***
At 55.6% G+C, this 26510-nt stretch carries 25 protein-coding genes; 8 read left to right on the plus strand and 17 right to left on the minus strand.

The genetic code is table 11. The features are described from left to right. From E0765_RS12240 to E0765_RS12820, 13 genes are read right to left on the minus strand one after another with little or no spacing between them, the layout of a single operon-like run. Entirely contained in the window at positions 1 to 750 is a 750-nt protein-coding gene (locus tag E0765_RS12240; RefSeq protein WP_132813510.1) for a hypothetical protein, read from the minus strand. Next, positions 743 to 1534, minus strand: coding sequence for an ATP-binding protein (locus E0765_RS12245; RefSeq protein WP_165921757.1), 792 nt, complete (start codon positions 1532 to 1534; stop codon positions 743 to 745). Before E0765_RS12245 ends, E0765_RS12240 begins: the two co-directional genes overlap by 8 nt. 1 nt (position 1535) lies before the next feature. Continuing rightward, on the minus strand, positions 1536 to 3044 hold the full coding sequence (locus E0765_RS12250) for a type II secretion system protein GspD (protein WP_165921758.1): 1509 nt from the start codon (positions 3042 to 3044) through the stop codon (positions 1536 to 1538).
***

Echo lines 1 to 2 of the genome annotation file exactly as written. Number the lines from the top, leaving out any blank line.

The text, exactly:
At 55.6% G+C, this 26510-nt stretch carries 25 protein-coding genes; 8 read left to right on the plus strand and 17 right to left on the minus strand.

The genetic code is table 11. The features are described from left to right. From E0765_RS12240 to E0765_RS12820, 13 genes are read right to left on the minus strand one after another with little or no spacing between them, the layout of a single operon-like run. Entirely contained in the window at positions 1 to 750 is a 750-nt protein-coding gene (locus tag E0765_RS12240; RefSeq protein WP_132813510.1) for a hypothetical protein, read from the minus strand. Next, positions 743 to 1534, minus strand: coding sequence for an ATP-binding protein (locus E0765_RS12245; RefSeq protein WP_165921757.1), 792 nt, complete (start codon positions 1532 to 1534; stop codon positions 743 to 745). Before E0765_RS12245 ends, E0765_RS12240 begins: the two co-directional genes overlap by 8 nt. 1 nt (position 1535) lies before the next feature. Continuing rightward, on the minus strand, positions 1536 to 3044 hold the full coding sequence (locus E0765_RS12250) for a type II secretion system protein GspD (protein WP_165921758.1): 1509 nt from the start codon (positions 3042 to 3044) through the stop codon (positions 1536 to 1538).